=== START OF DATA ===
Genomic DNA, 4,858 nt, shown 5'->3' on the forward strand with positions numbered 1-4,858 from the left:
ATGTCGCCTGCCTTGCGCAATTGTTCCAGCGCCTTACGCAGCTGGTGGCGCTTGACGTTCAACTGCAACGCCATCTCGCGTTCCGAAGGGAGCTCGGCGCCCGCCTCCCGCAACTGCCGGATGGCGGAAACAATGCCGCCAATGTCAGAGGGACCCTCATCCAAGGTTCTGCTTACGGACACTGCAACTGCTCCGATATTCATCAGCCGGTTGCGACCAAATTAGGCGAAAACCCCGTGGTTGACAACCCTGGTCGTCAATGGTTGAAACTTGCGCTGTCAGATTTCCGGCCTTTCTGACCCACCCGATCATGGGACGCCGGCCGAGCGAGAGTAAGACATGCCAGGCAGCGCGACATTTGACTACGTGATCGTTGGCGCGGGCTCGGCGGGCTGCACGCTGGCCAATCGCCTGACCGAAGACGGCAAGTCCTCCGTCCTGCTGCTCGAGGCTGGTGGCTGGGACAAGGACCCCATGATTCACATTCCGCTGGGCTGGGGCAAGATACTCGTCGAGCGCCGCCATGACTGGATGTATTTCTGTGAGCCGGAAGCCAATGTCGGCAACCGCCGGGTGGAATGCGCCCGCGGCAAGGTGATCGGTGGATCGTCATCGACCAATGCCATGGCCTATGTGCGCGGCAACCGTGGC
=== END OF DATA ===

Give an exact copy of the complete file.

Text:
Genomic DNA, 4,858 nt, shown 5'->3' on the forward strand with positions numbered 1-4,858 from the left:
ATGTCGCCTGCCTTGCGCAATTGTTCCAGCGCCTTACGCAGCTGGTGGCGCTTGACGTTCAACTGCAACGCCATCTCGCGTTCCGAAGGGAGCTCGGCGCCCGCCTCCCGCAACTGCCGGATGGCGGAAACAATGCCGCCAATGTCAGAGGGACCCTCATCCAAGGTTCTGCTTACGGACACTGCAACTGCTCCGATATTCATCAGCCGGTTGCGACCAAATTAGGCGAAAACCCCGTGGTTGACAACCCTGGTCGTCAATGGTTGAAACTTGCGCTGTCAGATTTCCGGCCTTTCTGACCCACCCGATCATGGGACGCCGGCCGAGCGAGAGTAAGACATGCCAGGCAGCGCGACATTTGACTACGTGATCGTTGGCGCGGGCTCGGCGGGCTGCACGCTGGCCAATCGCCTGACCGAAGACGGCAAGTCCTCCGTCCTGCTGCTCGAGGCTGGTGGCTGGGACAAGGACCCCATGATTCACATTCCGCTGGGCTGGGGCAAGATACTCGTCGAGCGCCGCCATGACTGGATGTATTTCTGTGAGCCGGAAGCCAATGTCGGCAACCGCCGGGTGGAATGCGCCCGCGGCAAGGTGATCGGTGGATCGTCATCGACCAATGCCATGGCCTATGTGCGCGGCAACCGTGGC